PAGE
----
If our prejudices in favour of antiquity deserve to have any part in the regulation of our studies, epitaphs seem entitled to more than common regard, as they are, probably, of the same age with the art of writing. The most ancient structures in the world, the pyramids, are supposed to be sepulchral monuments, which either pride or
c From the Gentleman's Magazine.
gratitude erected; and the same passions which incited men to such laborious and expensive methods of preserving their own memory, or that of their benefactors, would, doubtless, incline them not to neglect any easier means by which the same ends might be obtained. Nature and reason have dictated to every nation, that to preserve good actions from oblivion, is both the interest and duty of mankind and, therefore, we find no people acquainted with the use of letters, that omitted to grace the tombs of their heroes and wise men with panegyrical inscriptions.
To examine, therefore, in what the perfection of epitaphs consists, and what rules are to be observed in composing them, will be, at least, of as much use as other critical inquiries; and for assigning a few hours to such disquisitions, great examples, at least, if not strong reasons, may be pleaded.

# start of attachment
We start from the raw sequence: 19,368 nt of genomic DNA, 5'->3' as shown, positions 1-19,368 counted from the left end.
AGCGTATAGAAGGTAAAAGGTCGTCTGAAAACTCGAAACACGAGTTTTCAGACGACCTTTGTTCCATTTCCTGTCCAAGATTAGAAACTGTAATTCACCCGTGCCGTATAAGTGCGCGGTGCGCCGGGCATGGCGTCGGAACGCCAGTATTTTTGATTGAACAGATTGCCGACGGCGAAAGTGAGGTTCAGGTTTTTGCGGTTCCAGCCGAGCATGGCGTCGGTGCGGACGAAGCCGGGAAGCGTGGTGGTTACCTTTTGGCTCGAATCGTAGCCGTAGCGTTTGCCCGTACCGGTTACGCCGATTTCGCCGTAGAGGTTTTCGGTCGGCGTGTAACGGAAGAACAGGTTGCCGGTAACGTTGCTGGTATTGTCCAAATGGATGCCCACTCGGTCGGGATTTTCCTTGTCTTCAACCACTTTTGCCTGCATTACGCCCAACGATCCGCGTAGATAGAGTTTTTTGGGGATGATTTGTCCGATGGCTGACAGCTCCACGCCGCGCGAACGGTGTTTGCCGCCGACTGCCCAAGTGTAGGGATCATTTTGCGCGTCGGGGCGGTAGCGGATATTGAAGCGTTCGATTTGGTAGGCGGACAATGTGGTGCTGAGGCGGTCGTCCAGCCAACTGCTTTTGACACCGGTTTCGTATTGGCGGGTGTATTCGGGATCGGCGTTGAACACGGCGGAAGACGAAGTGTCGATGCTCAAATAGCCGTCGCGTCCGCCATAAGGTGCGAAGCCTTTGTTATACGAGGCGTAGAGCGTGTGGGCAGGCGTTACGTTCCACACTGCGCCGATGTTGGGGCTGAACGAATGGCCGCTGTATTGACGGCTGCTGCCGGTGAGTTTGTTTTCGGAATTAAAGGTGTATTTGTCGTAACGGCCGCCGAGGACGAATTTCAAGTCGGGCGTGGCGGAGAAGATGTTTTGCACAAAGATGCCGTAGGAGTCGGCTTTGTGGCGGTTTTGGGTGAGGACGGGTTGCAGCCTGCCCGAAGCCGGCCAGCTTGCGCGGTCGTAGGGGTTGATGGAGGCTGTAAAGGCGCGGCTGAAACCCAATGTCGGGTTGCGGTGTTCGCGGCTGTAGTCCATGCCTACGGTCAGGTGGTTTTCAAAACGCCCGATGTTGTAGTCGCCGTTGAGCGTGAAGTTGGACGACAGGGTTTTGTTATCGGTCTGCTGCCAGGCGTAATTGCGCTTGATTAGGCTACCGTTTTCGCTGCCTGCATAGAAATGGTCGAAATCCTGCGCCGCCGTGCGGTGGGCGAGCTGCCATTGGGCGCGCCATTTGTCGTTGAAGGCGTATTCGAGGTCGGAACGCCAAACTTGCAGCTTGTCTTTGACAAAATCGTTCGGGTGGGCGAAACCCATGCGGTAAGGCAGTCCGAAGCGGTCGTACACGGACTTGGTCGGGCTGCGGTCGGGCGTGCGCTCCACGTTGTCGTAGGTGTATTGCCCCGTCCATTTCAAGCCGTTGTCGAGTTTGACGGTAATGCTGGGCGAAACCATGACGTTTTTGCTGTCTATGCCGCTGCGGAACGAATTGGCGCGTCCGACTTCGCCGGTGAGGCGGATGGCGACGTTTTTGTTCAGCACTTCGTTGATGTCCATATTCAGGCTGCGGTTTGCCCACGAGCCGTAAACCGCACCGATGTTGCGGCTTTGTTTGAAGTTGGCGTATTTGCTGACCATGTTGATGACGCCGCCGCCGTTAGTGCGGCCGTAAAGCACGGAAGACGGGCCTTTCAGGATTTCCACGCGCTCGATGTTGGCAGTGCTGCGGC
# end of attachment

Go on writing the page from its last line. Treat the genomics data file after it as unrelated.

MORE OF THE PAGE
An epitaph, as the word itself implies, is an inscription on a tomb, and, in its most extensive import, may admit, indiscriminately, satire or praise. But as malice has seldom produced monuments of defamation, and the tombs, hitherto raised, have been the work of friendship and benevolence, custom has contracted the original latitude of the word, so that it signifies, in the general acceptation, an inscription engraven on a tomb in honour of the person deceased.
As honours are paid to the dead, in order to incite others to the imitation of their excellencies, the principal intention of epitaphs is to perpetuate the examples of virtue, that the tomb of a good man may supply the want of his presence, and veneration for his memory produce the same effect as the observation of his life. Those epitaphs are, therefore, the most perfect, which set virtue in the strongest light, and are best adapted to exalt the readers ideas, and rouse his emulation.
To this end it is not always necessary to recount the actions of a hero, or enumerate the writings of a philosopher; to imagine such informations necessary, is to detract from their characters, or to suppose their works mortal, or their
achievements in danger of being forgotten. The bare name of such men answers every purpose of a long inscription.
Had only the name of Sir Isaac Newton been subjoined to the design upon his monument, instead of a long detail of his discoveries, which no philosopher can want, and which none but a philosopher can understand, those, by whose direction it was raised, had done more honour both to him and to themselves.
This, indeed, is a commendation which it requires no genius to bestow, but which can never become vulgar or contemptible, if bestowed with judgment; because no single age produces many men of merit superiour to panegyrick. None but the first names can stand unassisted against the attacks of time; and if men raised to reputation by accident or caprice, have nothing but their names engraved on their tombs, there is danger lest, in a few years, the inscription require an interpreter. Thus have their expectations been disappointed who honoured Picus of Mirandola with this pompous epitaph :